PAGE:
Alta Sierra man one of few remaining Pearl Harbor survivors |

Alta Sierra man one of few remaining Pearl Harbor survivors

Lou Conter was on the USS Arizona at Pearl Harbor, on the island of Oahu, Hawaii, Dec. 7, 1941. Conter is shown at his Alta Sierra home with a picture of the ship and a picture of a piece of the ship.
John Hart/ | The Union

More than 70 years after Nevada County resident Lou Conter stood on the deck of the USS Arizona as a Japanese bomb pierced the ship’s innards, causing the single deadliest blow during the Pearl Harbor attack in Hawaii, the long-serving veteran has returned to the ship.

Conter, 92, is one of nine remaining survivors of the USS Arizona, where 1,177 of the 1,512 crewmen on board were killed — nearly half of the U.S. servicemen killed in action on Dec. 7, 1941, at Pearl Harbor.

“That day, the seventh, is not for us. We lived. We came back from the war. We made it out, got married, had children, grandchildren and great-grandchildren,” Conter said. “I don’t think that day is for us. That day is for the 2,403 that lost their lives that day.”

The pivotal blow to the Arizona blew out the ship’s side and conning tower, and much of the superstructure dropped several feet into the ship’s wrecked hull, according to the Navy’s History and Heritage Command.

“This tipped her foremast forward, giving the wreck its distinctive appearance,” the Navy’s account reads about the ship that still rests iconically on its side at the site of the attack.

Historians have long debated the factors compounding the massive explosion that stemmed from a bomb that penetrated next to the Arizona’s forward turrets into the ship’s bowels. What is known is that the explosion emanated from the vicinity of forward Turret II. Conter, a 20-year-old who was standing near Turrets III and IV, remembers holding onto the railing when the explosion jolted part of the ship 30 or 40 feet out of the water before it settled back down, only to spend unsung hours saving his compatriots from the inferno.

“There were fires burning, and some men were wanting to jump over the side into the water, but the water was burning, too,” Conter recalls. “We helped fight the fire and dove on the ship for about 10 days.”

Conter will be back at the site, at the USS Arizona Memorial above the still-sunken ship in the harbor. He has made the trip several times in recent years to attend memorial ceremonies. On those trips, he has been accompanied by family and friends, who make something of a vacation out of it. This year, he is accompanied by nearly two dozen people.

Yet Conter still takes a moment alone to pay tribute. “When I first go aboard the ship, you got to take a breath. It’s a shock, you know. You walk in, and the names are on the wall,” Conter said.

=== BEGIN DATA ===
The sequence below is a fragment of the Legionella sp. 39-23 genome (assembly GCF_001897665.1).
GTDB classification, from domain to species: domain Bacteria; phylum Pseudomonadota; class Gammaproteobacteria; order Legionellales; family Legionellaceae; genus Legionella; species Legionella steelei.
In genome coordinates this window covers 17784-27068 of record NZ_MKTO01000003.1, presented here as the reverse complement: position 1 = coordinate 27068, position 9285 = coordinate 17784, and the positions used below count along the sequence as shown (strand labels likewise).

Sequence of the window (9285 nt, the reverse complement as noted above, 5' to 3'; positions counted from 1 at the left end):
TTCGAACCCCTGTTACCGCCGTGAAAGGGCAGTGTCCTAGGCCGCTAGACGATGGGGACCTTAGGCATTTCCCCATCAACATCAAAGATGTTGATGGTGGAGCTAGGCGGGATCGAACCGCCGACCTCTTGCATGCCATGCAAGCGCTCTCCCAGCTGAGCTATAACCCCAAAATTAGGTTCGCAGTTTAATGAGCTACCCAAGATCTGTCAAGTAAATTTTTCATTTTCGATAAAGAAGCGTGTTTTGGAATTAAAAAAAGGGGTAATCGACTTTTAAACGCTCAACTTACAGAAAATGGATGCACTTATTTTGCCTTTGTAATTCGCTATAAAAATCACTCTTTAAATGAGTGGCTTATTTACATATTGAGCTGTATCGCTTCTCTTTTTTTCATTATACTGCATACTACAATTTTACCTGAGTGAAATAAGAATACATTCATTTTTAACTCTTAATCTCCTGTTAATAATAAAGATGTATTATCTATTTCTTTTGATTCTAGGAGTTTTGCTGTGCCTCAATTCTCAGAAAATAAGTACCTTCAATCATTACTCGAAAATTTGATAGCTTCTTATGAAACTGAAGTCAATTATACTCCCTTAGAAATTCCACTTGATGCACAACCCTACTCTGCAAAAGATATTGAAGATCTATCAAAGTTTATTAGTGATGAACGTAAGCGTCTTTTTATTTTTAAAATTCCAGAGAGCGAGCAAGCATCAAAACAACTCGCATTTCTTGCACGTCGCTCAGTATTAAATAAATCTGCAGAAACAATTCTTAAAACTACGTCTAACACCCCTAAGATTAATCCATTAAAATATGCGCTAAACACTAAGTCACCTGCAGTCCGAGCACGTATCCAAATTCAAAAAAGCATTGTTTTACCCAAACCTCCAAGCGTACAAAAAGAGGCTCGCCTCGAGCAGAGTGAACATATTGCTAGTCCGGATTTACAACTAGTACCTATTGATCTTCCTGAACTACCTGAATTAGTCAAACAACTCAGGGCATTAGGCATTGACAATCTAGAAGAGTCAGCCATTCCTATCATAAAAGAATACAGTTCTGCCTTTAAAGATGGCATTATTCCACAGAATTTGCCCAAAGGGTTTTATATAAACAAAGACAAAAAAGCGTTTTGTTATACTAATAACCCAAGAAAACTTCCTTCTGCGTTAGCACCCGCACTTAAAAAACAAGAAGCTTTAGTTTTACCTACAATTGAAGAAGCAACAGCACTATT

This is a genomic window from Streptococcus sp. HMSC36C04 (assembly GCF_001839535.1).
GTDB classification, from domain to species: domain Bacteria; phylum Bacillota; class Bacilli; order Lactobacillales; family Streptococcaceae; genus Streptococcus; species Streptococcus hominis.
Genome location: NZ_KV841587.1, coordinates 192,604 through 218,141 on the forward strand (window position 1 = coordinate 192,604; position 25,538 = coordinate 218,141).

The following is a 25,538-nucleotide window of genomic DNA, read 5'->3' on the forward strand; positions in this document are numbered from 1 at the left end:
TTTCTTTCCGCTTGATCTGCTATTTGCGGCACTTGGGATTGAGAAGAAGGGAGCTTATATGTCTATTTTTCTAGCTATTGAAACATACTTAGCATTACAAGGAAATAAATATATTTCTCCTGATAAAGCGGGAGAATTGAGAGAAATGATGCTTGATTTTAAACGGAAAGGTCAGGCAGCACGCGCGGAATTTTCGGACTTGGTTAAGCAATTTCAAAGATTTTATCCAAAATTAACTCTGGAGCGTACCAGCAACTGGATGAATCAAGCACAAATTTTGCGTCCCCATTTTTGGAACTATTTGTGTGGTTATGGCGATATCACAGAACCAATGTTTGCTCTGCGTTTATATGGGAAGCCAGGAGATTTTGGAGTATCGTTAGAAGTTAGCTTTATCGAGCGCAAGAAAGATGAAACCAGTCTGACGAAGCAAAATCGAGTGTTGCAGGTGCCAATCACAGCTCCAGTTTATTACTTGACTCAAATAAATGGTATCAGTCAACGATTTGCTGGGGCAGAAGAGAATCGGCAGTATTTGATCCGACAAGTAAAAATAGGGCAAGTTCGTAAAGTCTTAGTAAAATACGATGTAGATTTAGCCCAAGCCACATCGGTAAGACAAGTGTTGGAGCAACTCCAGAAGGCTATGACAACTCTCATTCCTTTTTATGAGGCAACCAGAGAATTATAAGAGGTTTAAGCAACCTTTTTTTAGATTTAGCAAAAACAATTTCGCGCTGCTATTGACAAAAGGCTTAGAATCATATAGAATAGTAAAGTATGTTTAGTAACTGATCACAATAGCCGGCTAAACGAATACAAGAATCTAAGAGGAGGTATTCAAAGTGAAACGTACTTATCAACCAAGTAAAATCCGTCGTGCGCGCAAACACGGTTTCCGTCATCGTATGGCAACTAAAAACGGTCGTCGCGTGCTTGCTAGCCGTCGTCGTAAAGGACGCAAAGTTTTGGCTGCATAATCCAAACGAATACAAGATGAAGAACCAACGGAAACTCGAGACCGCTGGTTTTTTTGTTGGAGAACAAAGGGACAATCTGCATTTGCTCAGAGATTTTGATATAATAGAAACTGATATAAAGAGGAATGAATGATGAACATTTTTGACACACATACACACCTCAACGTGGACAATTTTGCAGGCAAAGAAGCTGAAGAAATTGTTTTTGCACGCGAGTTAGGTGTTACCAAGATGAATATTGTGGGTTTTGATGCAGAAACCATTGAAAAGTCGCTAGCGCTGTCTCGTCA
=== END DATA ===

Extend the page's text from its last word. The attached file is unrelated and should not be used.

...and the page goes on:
“I stand there, say a prayer for them, salute them, and then I walk outside where the people are. That moment is tough. But you take a breath, say a prayer and thank God you are alive.”

Conter went on to become a pilot who flew numerous dangerous missions over hostile territories in the Pacific Theater and survived being shot down twice before going on to a long Navy career and a 1967 retirement.

“We have to remember that Pearl Harbor was only two and half hours of a three and a half-, four-year war,” Conter said.

On one of those flight missions, he dropped supplies to crews rescuing an injured member of the U.S. Army Air Corps, Fred Hargesheimer, a longtime Grass Valley resident who was shot down by Japanese forces in 1943.

Hargesheimer, who parachuted to safety and survived 31 days in the jungle — protected by local villagers — before he was rescued, wrote a book about his exploits and founded a school in Papua, New Guinea, in honor of the villagers’ help — a school the 49er Breakfast Rotary Club of Nevada City traveled to in 2011 to set up dental clinics.

In 2001, Conter was at a Grass Valley coffee shop when he noticed a man wearing a New Guinea golf cap. After seeing the man several more times, Conter asked Hargesheimer when he played golf there, and the two realized their connection, constituting their first actual meeting.

“What are the odds of that?” Conter said. “To meet at a Grass Valley coffee shop more than 60 years after, it was really interesting.”

Hargesheimer died in 2010, one of many Conter has seen go in recent years.

“It’s been tough the last three years because we’ve had so many burials,” Conter said. “I’ve had to officiate three or four of them. And we have another burial this year.”

Conter will be one of the remaining survivors attending memorial services at the Arizona memorial today, where he, too, plans to one day have his own remains interred.

“We never forget it, but we are able to carry it,” Conter said. “When you are in something like that, you never forget.”

To contact Staff Writer Christopher Rosacker, email or call 530-477-4236.

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